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Aroldis Chapman allows go-ahead HR in 11th as Yankees fall

Aroldis Chapman of the Yankees walks to the dugout

Aroldis Chapman of the Yankees walks to the dugout after the 11th inning against the Mariners at Yankee Stadium on Aug. 25, 2017. Photo Credit: Jim McIsaac

There was a lot going on at Yankee Stadium on Friday night that had nothing to do with the game.

Players wore special personalized jersey tops and accessories on the first day of “Players Weekend.” It also was “Star Wars Night” in the Bronx. And much of the pregame conversation was about Thursday’s brawl in Detroit and the suspensions announced about two hours before game time that included both Yankees catchers. Gary Sanchez and Austin Romine appealed their suspensions, so both were in their funky uniforms.

But the story of the game, as it always is, was the game. The Yankees went 0-for-12 with runners in scoring position and left 13 on base, and Aroldis Chapman allowed an 11th-inning homer by Yonder Alonso as Seattle beat the Yankees, 2-1, before 42,057.

When Alonso drove the ball into Monument Park with two outs in the 11th, it was the second home run by a lefthanded hitter off Chapman in less than two weeks. The deposed closer had allowed one homer by a lefthanded batter in his previous seven seasons.

“It’s frustrating for Chappy, it’s frustrating for us,” Joe Girardi said. “We’re trying to get it right. It’s just difficult right now.”

Chapman was asked if he’s ever had a stretch like this. “No,” he said. “No,” his translator repeated.

The Yankees failed to take advantage of a bases-loaded, one-out situation in the third and a second-and-third, one-out opportunity in the fourth and left the bases loaded three times.

“It looked like some times we just missed some balls,” Girardi said. “Gary Sanchez just missed two of them. We had some chances to get some sac flies and we didn’t get them deep enough. When you look at it, it’s going to come down to blown chances early in that game.”

CC Sabathia allowed one run in seven superb innings, on Mike Zunino’s fourth-inning homer. He gave up five hits, walked one and struck out six in his second start off the disabled list.

The Yankees tied the score in the eighth against old teammate David Phelps without the help of a hit with a RISP. Phelps issued a one-out walk to Aaron Judge before Didi Gregorius laced a double to left-center. Guillermo Heredia bobbled the ball and then failed in his first attempt to pick it up as Judge steamed around the bases. Because of the error, there was no RBI.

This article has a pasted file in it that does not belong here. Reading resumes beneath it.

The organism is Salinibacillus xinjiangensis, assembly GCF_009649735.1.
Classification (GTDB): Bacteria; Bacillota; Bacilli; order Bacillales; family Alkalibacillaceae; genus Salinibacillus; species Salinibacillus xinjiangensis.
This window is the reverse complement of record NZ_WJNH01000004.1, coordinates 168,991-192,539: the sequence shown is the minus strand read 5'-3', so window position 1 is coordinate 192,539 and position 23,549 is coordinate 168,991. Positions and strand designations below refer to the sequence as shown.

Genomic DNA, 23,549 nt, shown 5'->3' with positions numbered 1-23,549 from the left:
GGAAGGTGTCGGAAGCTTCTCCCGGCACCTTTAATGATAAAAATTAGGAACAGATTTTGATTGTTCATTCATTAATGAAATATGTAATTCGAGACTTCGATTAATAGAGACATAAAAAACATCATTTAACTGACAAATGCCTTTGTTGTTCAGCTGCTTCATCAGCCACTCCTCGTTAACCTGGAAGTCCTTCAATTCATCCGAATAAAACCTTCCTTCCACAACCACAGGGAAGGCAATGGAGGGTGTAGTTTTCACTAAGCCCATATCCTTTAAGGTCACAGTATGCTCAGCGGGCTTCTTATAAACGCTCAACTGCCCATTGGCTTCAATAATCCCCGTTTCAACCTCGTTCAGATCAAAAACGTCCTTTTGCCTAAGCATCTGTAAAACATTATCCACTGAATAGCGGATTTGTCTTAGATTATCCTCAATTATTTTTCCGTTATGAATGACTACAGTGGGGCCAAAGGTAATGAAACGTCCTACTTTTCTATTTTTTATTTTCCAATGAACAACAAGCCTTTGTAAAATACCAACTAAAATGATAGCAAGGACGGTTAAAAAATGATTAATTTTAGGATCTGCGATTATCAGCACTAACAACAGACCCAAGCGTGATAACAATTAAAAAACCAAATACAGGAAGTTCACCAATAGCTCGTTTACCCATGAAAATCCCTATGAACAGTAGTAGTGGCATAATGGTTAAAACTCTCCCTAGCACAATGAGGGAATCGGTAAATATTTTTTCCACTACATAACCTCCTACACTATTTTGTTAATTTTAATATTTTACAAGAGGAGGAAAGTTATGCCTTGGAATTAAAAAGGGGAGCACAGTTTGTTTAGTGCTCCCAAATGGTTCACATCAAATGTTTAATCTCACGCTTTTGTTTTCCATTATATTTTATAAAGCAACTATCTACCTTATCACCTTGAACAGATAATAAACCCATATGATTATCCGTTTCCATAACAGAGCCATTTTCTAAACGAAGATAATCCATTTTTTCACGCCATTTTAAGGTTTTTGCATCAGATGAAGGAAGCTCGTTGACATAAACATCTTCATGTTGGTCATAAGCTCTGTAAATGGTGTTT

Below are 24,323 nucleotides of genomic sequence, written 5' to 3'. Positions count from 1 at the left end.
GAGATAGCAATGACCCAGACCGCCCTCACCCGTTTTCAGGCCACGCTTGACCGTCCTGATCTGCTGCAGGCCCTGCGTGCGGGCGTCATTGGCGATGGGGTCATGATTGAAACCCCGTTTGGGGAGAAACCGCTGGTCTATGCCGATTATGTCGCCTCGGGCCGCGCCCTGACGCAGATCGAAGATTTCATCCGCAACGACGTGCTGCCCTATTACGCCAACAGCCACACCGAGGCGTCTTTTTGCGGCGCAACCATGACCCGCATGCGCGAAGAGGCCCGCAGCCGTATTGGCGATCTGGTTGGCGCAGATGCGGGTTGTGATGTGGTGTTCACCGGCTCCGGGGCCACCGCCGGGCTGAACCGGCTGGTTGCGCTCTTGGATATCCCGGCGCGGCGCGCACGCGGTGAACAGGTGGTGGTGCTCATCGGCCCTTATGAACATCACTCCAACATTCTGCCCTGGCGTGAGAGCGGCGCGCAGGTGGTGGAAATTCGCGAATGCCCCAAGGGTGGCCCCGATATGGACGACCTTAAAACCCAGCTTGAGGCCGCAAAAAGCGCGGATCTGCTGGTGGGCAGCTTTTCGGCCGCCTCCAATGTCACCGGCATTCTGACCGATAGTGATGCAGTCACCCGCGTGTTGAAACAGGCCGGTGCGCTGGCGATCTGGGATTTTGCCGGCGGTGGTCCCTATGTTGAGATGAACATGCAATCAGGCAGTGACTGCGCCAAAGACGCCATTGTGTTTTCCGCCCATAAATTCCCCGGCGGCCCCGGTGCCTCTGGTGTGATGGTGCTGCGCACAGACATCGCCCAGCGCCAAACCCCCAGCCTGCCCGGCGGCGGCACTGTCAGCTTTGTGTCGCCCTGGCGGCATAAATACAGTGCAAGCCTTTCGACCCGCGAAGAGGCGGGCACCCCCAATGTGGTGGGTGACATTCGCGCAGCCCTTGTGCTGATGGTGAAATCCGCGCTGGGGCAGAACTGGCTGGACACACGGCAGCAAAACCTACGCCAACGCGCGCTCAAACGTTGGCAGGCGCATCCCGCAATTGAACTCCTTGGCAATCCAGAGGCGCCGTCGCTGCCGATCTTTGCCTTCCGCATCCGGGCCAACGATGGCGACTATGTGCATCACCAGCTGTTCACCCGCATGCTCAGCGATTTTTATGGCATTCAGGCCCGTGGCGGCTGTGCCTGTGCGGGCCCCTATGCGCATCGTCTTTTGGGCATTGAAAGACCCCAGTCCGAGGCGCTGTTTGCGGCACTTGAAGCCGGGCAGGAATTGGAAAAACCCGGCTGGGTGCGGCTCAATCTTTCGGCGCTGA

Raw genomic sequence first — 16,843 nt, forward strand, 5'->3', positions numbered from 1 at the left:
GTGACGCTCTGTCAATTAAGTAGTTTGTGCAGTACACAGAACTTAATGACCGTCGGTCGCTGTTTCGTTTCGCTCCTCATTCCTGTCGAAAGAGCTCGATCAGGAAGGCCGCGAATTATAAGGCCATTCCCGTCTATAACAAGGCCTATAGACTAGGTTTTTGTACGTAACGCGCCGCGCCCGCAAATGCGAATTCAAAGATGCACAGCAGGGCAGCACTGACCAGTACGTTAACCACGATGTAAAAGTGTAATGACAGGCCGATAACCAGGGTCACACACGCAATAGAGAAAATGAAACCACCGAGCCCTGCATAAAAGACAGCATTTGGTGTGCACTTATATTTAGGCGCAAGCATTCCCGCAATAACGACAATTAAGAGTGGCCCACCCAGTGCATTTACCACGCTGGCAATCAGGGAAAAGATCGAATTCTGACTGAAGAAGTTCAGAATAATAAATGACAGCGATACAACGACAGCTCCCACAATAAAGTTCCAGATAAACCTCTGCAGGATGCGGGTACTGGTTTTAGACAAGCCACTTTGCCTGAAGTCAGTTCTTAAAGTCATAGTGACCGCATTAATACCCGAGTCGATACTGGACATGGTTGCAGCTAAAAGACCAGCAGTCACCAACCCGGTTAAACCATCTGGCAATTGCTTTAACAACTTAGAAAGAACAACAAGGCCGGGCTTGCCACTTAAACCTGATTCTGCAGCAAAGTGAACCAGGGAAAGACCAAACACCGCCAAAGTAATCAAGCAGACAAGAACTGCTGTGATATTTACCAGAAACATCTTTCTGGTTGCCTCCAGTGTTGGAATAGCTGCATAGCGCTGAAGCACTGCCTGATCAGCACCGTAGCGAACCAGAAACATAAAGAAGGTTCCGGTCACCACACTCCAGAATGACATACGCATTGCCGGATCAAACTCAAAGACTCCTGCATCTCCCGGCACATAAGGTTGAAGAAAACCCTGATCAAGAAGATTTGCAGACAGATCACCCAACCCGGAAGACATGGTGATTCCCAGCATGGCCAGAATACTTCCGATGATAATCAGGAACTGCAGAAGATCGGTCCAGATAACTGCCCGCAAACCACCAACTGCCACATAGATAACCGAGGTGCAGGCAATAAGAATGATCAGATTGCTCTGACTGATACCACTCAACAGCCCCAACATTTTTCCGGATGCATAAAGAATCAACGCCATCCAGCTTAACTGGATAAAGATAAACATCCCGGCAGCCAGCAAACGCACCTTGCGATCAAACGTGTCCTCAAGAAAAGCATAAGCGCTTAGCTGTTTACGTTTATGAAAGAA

Players will wear nicknames on the back of their customized jerseys all weekend as part of the first-ever Players Weekend, a joint venture of MLB and the players’ union. The event was billed as “a first-of-its kind opportunity for players to show their individual flair and allows fans to get to know them better.” It was believed to be the first time the Yankees have worn names on their jerseys and the first time they’ve not worn pinstriped jerseys at home since 1914.

Sabathia wore “Dub” on the back of his jersey. As a kid, he was called “Double C”; that was shortened to Dub, he said.

Brett Gardner, who was not in favor of the Players Weekend event, had “Gardner” stitched on his jersey back after his request to have no name was rejected.

Many players also showed their “individual flair” by wearing cleats with different kinds of artwork. A sampling:

* Dellin Betances wore green cleats, which he said was to honor the Statue of Liberty;

* Gregorius painted Bugs Bunny and other cartoon characters on his cleats;

* Frazier honored his hometown of Toms River, New Jersey, and Frank Sinatra on his cleats.

To add to the feeling of marketing overload, it also was Star Wars Night, so Wookies and Chewbacca were on the field before the game and a rap song version of the Ewoks song from “Return of the Jedi” was played on the PA.

None of that helped the Yankees score or get a hit with runners in scoring position.


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